In this post, my first one for 2021, I was lucky enough to be able to choose between a number of great recent publications. Unable to decide, I ended up including them all in one go. As they all centre around a common theme of ICP and haemodynamics, lumping them together didn’t seem entirely illogical.… Continue reading January Roundup: Selected Articles on ICP, Haemodynamic Targets in Acute Brain Injury
This recently published open-access article by Robba et al delves into the retrospective monitoring data on 70 TBI patients. The patients in the cohort were all monitored comprehensively, providing the investigators with continuous data on PbtO2, ICP and CPP, as well as on relevant respiratory indices. They found a statistically significant link between lung function… Continue reading Lung Injury Is a Predictor of Cerebral Hypoxia and Mortality in Traumatic Brain Injury – Retrospective Study
The first edition of this comprehensive guide to the treatment of severe TBI was originally published in 2012, based entirely on editorial contributions from Nordic researchers and clinicians. It has proven to be a very useful and popular reference tool for professionals working with TBI. After an extensive review of all the relevant topics, the… Continue reading Fresh off the Press: The Long Awaited 2nd Edition of Management of Severe Traumatic Brain Injury
The Seattle International Severe Traumatic Brain Injury Consensus Conference (SIBICC) recently released a superb article detailing the recommended treatment approach in TBI-patients with both cerebral tissue oximetry and ICP-monitoring. It provides an easy-to-follow and logical multi-tier algorithm for addressing various combinations of ICP/PbtO2 abnormalities. As such it offers a guidance document for clinical care that… Continue reading SIBICC: Management Algorithm for TBI-patients with both PbtO2 and ICP-monitoring
This month’s edition of Current Opinion in Anaesthesiology is replete with neuro-topics, ranging from awake craniotomy to complex spinal surgery and anaesthesia for stroke thrombectomy. Well worth a read, this collection of articles provides (often excellent) summaries of evidence and current practice in numerous fields relevant to the neuroanaesthetist.
From our quality-focused colleagues at the Society for Neuroscience in Anesthesiology and Critical Care (SNACC) comes this set of guidelines for management of the most common emergencies encountered in neuroanaesthetic practice. Conceived with the purpose of addressing complex emergent issues in a concise, goal-directed and simplified manner, these cognitive aids are clear-cut and based on… Continue reading SNACC – How to Handle Neuroanaesthetic Emergencies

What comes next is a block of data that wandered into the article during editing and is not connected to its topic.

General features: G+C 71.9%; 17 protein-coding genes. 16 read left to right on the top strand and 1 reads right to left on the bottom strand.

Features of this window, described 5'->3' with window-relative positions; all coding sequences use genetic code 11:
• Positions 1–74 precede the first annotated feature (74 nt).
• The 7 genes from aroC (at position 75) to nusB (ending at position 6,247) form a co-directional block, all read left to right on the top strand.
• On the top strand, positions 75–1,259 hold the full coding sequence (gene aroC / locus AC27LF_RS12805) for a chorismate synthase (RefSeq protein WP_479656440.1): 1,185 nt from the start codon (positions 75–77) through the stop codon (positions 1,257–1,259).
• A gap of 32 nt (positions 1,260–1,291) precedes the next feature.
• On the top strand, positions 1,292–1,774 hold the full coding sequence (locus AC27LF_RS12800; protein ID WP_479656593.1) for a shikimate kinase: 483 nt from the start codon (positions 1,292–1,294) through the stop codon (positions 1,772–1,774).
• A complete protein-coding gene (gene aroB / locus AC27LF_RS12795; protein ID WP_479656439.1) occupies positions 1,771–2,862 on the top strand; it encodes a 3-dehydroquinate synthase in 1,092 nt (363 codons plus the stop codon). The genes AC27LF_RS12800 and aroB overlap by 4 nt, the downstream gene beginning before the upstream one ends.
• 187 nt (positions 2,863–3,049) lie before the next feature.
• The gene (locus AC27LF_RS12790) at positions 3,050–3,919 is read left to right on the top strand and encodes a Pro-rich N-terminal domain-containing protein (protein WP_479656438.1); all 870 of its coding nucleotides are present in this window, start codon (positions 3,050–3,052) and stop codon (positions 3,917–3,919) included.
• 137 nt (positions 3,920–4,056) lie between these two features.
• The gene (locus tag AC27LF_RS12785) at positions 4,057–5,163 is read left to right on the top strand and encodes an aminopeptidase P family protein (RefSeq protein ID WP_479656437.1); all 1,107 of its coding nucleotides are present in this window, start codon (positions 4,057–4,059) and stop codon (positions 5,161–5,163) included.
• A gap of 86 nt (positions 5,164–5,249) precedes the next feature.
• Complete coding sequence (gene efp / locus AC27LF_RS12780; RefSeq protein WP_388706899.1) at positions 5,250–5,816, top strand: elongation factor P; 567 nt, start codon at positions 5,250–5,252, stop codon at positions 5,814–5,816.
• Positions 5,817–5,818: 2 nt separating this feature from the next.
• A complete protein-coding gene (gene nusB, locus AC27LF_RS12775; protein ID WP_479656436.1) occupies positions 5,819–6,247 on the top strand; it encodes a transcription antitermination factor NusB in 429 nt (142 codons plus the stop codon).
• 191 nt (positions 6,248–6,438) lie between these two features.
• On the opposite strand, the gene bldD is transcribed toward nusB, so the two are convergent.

Lactate is well-known as an important energy substrate for brain tissue and plays a key role in neuroenergetics. Experimental data have shown that exogenous lactate administration may improve metabolism in injured brain cells, and possibly has neuroprotective properties. Till now there has been a paucity of human clinical studies on this subject. Carteron et al… Continue reading Lactate Improves Cerebral Perfusion After Acute Brain Injury – Recent Clinical Trial in Crit Care Med
Meyfroidt and colleagues recently published a commentary in Intensive Care Medicine addressing ten tenets in neurocritical care that merit debate. The article deals with the following ten statements: 1. Only neurointensivists should care about the brain. 2. Clinical examination of neurocritically ill patients is impossible. 3. We should no longer monitor ICP in traumatic brain… Continue reading Meyfroidt et al in ICM: Ten false beliefs in neurocritical care
We all recall the elegant curves that ostensibly show the neat relationship between mean arterial blood pressure (or CPP) and cerebral blood flow. This relationship classically has its lower and upper limits, beyond which CBF will vary passively with the systemic pressure. Stay within these limits and all is good, the mantra goes. However, as… Continue reading Cerebral Autoregulation – What do we know?
Okonkwo et al, ten ICUs in the United States. Read their article in Critical Care Medicine, November 2017-issue. They found that management of severe traumatic brain injury informed by multimodal intracranial pressure and brain tissue monitoring reduced brain tissue hypoxia, with a trend toward lower mortality and more favorable outcomes, compared with treatment guided by… Continue reading Brain Oxygen Optimization in Severe Traumatic Brain Injury Phase-II: A Phase II Randomized Trial